For many parents of teenagers, the idea of discussing sexually transmitted infections with their kids seems awkward, challenging and even frightening. But these are important conversations to have.
“Learning about STIs is as fundamental to developing an understanding of our health as learning how to wash our hands,” sex education teacher Kim Cavill told HuffPost.
Indeed, STIs are incredibly common in the U.S., and about half of the 20 million new cases each year affect people between the ages of 15 and 24. (Note: We’ve opted to use STI rather than STD, as all such diseases start out as infections, but not all infected people develop the diseases.) Parents also play a bigger role in their children’s sex education than they may realize.
“Teens view parents as the number one influencers when it comes to their sexual decision making, so when caregivers maintain open lines of communication, it supports a young person’s sexual health,” sex educator Melissa Carnagey explained. “Sex ed in schools can be inconsistent to non-existent, so parents taking the lead on talks about topics like STIs helps to ensure their young person feels informed and supported.”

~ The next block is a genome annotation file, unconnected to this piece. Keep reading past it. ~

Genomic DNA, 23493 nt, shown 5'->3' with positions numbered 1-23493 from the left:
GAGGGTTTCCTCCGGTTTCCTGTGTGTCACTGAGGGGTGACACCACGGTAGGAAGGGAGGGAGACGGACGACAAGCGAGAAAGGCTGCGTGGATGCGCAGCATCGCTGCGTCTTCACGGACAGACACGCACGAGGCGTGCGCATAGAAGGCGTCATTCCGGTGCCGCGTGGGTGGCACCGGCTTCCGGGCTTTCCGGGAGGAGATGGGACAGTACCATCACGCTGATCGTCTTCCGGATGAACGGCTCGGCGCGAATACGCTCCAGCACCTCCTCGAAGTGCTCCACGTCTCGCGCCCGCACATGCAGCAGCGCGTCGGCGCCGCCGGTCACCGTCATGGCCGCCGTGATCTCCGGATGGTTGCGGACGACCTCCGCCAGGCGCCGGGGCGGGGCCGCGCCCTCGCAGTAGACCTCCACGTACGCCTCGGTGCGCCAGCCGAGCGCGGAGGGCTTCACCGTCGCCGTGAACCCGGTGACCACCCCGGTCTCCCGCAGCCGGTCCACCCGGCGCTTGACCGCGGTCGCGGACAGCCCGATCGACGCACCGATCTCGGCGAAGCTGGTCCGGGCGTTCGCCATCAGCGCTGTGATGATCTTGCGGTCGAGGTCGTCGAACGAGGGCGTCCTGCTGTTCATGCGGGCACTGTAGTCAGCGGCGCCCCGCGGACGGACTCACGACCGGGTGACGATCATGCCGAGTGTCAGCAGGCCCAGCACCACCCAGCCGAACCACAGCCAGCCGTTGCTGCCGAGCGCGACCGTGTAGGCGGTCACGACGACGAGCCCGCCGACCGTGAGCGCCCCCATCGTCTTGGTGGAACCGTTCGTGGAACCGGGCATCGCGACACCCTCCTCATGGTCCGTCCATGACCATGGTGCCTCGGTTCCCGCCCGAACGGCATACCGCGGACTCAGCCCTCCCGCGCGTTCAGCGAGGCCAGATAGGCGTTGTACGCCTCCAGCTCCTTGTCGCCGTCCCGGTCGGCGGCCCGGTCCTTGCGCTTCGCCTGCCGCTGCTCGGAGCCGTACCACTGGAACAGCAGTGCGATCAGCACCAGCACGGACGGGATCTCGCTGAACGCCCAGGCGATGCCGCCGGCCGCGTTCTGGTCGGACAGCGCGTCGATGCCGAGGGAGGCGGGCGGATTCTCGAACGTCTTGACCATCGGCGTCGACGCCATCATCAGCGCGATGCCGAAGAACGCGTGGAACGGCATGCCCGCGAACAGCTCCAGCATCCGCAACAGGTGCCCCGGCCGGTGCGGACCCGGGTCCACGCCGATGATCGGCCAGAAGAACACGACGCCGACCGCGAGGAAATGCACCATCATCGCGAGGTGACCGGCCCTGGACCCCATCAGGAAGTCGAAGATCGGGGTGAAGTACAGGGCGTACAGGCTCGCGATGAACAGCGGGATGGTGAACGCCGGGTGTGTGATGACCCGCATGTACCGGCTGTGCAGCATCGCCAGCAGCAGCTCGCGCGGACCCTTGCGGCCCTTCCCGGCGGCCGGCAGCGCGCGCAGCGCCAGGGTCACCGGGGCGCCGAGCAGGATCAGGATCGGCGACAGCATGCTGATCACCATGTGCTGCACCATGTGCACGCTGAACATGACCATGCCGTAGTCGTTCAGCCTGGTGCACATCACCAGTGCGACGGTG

Understandably, parents may feel uncomfortable broaching the topic of STIs, but there are ways to defuse the awkwardness. HuffPost spoke to sex educators to find out how parents and caregivers can talk to their teens about STIs in a helpful, not embarrassing way.
Practice By Yourself First
Odds are that a parent’s uneasiness with these conversations is tied to their own reluctance to talk about sex and sexuality.
“If you feel awkward and embarrassed, take some time to practice by yourself first. Self-talk is a great way to work through embarrassment and shame,” Cavill advised.